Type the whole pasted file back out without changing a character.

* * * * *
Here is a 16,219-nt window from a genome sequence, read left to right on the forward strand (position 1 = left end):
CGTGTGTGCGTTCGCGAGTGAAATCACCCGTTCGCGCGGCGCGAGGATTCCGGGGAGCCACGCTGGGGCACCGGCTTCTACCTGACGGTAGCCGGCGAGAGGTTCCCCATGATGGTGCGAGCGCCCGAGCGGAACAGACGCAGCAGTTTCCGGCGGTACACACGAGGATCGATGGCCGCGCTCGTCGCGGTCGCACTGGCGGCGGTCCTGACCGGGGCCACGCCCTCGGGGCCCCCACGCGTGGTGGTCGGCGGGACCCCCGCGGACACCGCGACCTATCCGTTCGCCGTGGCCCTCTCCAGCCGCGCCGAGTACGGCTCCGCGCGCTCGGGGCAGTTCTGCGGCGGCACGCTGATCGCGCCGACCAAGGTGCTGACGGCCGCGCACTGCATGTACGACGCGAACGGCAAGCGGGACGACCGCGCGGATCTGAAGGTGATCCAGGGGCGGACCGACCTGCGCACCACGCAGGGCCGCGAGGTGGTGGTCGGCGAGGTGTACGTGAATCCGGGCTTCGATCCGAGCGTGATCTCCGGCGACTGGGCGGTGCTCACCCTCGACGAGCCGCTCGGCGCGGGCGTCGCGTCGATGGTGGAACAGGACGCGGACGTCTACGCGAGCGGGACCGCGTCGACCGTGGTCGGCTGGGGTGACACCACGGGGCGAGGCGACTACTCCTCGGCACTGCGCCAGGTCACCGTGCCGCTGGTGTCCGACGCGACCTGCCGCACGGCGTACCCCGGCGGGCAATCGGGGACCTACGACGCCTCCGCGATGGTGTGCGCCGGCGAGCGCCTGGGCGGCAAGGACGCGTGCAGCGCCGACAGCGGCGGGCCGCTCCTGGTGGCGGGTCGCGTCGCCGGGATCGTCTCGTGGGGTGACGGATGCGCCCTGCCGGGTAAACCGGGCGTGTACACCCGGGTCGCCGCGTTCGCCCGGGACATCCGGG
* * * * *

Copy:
Here is a 16,219-nt window from a genome sequence, read left to right on the forward strand (position 1 = left end):
CGTGTGTGCGTTCGCGAGTGAAATCACCCGTTCGCGCGGCGCGAGGATTCCGGGGAGCCACGCTGGGGCACCGGCTTCTACCTGACGGTAGCCGGCGAGAGGTTCCCCATGATGGTGCGAGCGCCCGAGCGGAACAGACGCAGCAGTTTCCGGCGGTACACACGAGGATCGATGGCCGCGCTCGTCGCGGTCGCACTGGCGGCGGTCCTGACCGGGGCCACGCCCTCGGGGCCCCCACGCGTGGTGGTCGGCGGGACCCCCGCGGACACCGCGACCTATCCGTTCGCCGTGGCCCTCTCCAGCCGCGCCGAGTACGGCTCCGCGCGCTCGGGGCAGTTCTGCGGCGGCACGCTGATCGCGCCGACCAAGGTGCTGACGGCCGCGCACTGCATGTACGACGCGAACGGCAAGCGGGACGACCGCGCGGATCTGAAGGTGATCCAGGGGCGGACCGACCTGCGCACCACGCAGGGCCGCGAGGTGGTGGTCGGCGAGGTGTACGTGAATCCGGGCTTCGATCCGAGCGTGATCTCCGGCGACTGGGCGGTGCTCACCCTCGACGAGCCGCTCGGCGCGGGCGTCGCGTCGATGGTGGAACAGGACGCGGACGTCTACGCGAGCGGGACCGCGTCGACCGTGGTCGGCTGGGGTGACACCACGGGGCGAGGCGACTACTCCTCGGCACTGCGCCAGGTCACCGTGCCGCTGGTGTCCGACGCGACCTGCCGCACGGCGTACCCCGGCGGGCAATCGGGGACCTACGACGCCTCCGCGATGGTGTGCGCCGGCGAGCGCCTGGGCGGCAAGGACGCGTGCAGCGCCGACAGCGGCGGGCCGCTCCTGGTGGCGGGTCGCGTCGCCGGGATCGTCTCGTGGGGTGACGGATGCGCCCTGCCGGGTAAACCGGGCGTGTACACCCGGGTCGCCGCGTTCGCCCGGGACATCCGGG